3. Don’t listen to people who say: “you cannot grow stuff in a harsh climate”. It does not take much to protect an urban garden from the elements. The urban density is on your side, use it well.
4. Also, don’t listen to people who say: “you need at least x amount of space to grow vegetables and fruit”. People are creative when it comes to growing their own food. I was amazed when I saw how much produce my neighbour got from these two tiny planters:
Visual credit: Gokce Tuna
5. There is nothing wrong with guerrilla gardens. In fact, they are super cool! Read more about them here and see for yourself.
We hope our results will encourage municipalities and local groups to take action in this area–even a small patch of soil can be turned into an urban garden by an enthusiastic community. Local production of healthy nutritious food without pesticides gets us one step closer to a sustainable food system. Countless studies have also shown that it is also associated with better health and environmental outcomes.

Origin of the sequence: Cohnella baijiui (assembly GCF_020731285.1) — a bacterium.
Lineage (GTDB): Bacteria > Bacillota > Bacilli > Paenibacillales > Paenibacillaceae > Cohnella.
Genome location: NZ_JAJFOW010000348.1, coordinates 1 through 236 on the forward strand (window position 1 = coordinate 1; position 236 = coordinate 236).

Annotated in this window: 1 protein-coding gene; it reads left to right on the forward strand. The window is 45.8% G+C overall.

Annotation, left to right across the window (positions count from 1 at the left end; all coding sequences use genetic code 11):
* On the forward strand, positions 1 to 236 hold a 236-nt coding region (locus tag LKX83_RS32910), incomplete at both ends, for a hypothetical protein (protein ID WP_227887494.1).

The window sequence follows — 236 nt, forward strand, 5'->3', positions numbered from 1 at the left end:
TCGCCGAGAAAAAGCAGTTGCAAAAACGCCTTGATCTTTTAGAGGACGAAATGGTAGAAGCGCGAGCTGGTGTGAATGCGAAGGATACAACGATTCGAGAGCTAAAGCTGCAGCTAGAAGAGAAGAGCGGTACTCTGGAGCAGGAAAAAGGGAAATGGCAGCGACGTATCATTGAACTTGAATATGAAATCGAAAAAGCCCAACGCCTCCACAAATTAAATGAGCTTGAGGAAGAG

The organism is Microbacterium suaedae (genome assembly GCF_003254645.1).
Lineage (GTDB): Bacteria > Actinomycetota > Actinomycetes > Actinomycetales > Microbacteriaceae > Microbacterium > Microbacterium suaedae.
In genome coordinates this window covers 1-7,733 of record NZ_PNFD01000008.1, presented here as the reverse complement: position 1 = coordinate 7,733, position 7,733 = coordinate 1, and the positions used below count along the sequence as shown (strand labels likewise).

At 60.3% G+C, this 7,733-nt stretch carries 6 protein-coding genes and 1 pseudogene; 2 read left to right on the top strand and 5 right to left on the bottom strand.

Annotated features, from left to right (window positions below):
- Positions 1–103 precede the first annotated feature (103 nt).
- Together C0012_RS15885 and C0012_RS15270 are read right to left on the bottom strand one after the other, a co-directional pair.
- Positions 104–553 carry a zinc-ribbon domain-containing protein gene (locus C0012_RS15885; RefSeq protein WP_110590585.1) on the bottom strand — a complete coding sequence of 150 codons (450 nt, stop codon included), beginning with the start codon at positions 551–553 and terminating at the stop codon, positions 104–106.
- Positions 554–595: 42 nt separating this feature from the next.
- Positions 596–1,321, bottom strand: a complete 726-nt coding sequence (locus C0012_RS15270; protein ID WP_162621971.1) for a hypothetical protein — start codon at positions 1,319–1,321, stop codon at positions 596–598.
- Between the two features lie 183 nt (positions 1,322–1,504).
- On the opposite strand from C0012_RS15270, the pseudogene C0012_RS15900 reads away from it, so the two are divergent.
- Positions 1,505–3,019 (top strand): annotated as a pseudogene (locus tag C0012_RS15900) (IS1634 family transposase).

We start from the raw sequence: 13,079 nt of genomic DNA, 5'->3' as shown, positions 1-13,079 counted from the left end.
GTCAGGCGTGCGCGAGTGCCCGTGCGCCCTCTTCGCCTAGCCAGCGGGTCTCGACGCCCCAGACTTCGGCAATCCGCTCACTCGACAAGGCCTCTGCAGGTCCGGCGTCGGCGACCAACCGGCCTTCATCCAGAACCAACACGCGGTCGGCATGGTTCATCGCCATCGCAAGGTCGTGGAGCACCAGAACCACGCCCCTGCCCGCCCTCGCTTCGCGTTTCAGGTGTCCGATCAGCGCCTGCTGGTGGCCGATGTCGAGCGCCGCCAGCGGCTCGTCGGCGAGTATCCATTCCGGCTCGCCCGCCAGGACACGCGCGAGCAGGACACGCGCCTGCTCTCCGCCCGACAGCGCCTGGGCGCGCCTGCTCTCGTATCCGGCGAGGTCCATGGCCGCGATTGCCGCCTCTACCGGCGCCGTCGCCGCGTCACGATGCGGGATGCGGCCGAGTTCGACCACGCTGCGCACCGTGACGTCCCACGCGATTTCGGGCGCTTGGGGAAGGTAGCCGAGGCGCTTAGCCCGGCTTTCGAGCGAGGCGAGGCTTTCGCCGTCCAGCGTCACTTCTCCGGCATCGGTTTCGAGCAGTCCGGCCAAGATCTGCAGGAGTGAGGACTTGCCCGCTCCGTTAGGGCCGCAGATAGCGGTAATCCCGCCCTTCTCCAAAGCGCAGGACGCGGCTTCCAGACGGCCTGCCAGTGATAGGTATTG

FAO estimates that around 1/3 of food is lost or wasted globally which amounts to about 1.3 billion tonnes per year.